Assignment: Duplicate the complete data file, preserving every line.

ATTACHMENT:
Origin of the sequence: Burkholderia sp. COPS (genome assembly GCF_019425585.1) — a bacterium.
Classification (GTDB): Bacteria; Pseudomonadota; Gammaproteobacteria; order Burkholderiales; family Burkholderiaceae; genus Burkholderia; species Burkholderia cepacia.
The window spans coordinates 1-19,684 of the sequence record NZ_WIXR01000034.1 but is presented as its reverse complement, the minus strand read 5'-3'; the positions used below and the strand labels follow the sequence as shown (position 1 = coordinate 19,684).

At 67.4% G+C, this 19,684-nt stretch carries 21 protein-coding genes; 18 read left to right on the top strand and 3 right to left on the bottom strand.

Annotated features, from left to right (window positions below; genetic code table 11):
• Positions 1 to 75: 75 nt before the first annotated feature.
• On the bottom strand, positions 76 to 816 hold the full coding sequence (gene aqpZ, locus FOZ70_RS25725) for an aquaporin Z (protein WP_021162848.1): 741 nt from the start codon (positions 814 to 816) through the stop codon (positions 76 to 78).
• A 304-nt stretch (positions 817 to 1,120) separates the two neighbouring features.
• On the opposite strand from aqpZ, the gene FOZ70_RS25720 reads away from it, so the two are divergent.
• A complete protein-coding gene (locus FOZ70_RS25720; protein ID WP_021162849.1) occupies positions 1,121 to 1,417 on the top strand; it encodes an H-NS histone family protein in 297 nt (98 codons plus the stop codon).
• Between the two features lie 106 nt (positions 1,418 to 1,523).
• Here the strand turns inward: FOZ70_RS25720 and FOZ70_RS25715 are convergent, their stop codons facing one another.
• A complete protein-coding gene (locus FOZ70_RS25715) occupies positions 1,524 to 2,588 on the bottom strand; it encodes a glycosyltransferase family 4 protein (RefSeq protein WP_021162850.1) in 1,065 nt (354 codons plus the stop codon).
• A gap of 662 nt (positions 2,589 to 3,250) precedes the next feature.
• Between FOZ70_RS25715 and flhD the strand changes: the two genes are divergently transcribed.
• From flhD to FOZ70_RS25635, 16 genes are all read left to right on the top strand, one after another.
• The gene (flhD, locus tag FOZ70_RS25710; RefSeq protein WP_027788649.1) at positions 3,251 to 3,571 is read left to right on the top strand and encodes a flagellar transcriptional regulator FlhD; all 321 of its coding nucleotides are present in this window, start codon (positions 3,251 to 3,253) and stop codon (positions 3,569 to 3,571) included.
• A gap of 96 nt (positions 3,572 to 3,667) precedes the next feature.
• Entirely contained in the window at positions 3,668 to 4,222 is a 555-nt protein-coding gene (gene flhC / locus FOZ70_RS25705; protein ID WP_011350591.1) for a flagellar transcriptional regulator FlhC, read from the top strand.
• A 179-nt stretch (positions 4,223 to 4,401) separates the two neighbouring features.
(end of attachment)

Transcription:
Origin of the sequence: Burkholderia sp. COPS (genome assembly GCF_019425585.1) — a bacterium.
Classification (GTDB): Bacteria; Pseudomonadota; Gammaproteobacteria; order Burkholderiales; family Burkholderiaceae; genus Burkholderia; species Burkholderia cepacia.
The window spans coordinates 1-19,684 of the sequence record NZ_WIXR01000034.1 but is presented as its reverse complement, the minus strand read 5'-3'; the positions used below and the strand labels follow the sequence as shown (position 1 = coordinate 19,684).

At 67.4% G+C, this 19,684-nt stretch carries 21 protein-coding genes; 18 read left to right on the top strand and 3 right to left on the bottom strand.

Annotated features, from left to right (window positions below; genetic code table 11):
• Positions 1 to 75: 75 nt before the first annotated feature.
• On the bottom strand, positions 76 to 816 hold the full coding sequence (gene aqpZ, locus FOZ70_RS25725) for an aquaporin Z (protein WP_021162848.1): 741 nt from the start codon (positions 814 to 816) through the stop codon (positions 76 to 78).
• A 304-nt stretch (positions 817 to 1,120) separates the two neighbouring features.
• On the opposite strand from aqpZ, the gene FOZ70_RS25720 reads away from it, so the two are divergent.
• A complete protein-coding gene (locus FOZ70_RS25720; protein ID WP_021162849.1) occupies positions 1,121 to 1,417 on the top strand; it encodes an H-NS histone family protein in 297 nt (98 codons plus the stop codon).
• Between the two features lie 106 nt (positions 1,418 to 1,523).
• Here the strand turns inward: FOZ70_RS25720 and FOZ70_RS25715 are convergent, their stop codons facing one another.
• A complete protein-coding gene (locus FOZ70_RS25715) occupies positions 1,524 to 2,588 on the bottom strand; it encodes a glycosyltransferase family 4 protein (RefSeq protein WP_021162850.1) in 1,065 nt (354 codons plus the stop codon).
• A gap of 662 nt (positions 2,589 to 3,250) precedes the next feature.
• Between FOZ70_RS25715 and flhD the strand changes: the two genes are divergently transcribed.
• From flhD to FOZ70_RS25635, 16 genes are all read left to right on the top strand, one after another.
• The gene (flhD, locus tag FOZ70_RS25710; RefSeq protein WP_027788649.1) at positions 3,251 to 3,571 is read left to right on the top strand and encodes a flagellar transcriptional regulator FlhD; all 321 of its coding nucleotides are present in this window, start codon (positions 3,251 to 3,253) and stop codon (positions 3,569 to 3,571) included.
• A gap of 96 nt (positions 3,572 to 3,667) precedes the next feature.
• Entirely contained in the window at positions 3,668 to 4,222 is a 555-nt protein-coding gene (gene flhC / locus FOZ70_RS25705; protein ID WP_011350591.1) for a flagellar transcriptional regulator FlhC, read from the top strand.
• A 179-nt stretch (positions 4,223 to 4,401) separates the two neighbouring features.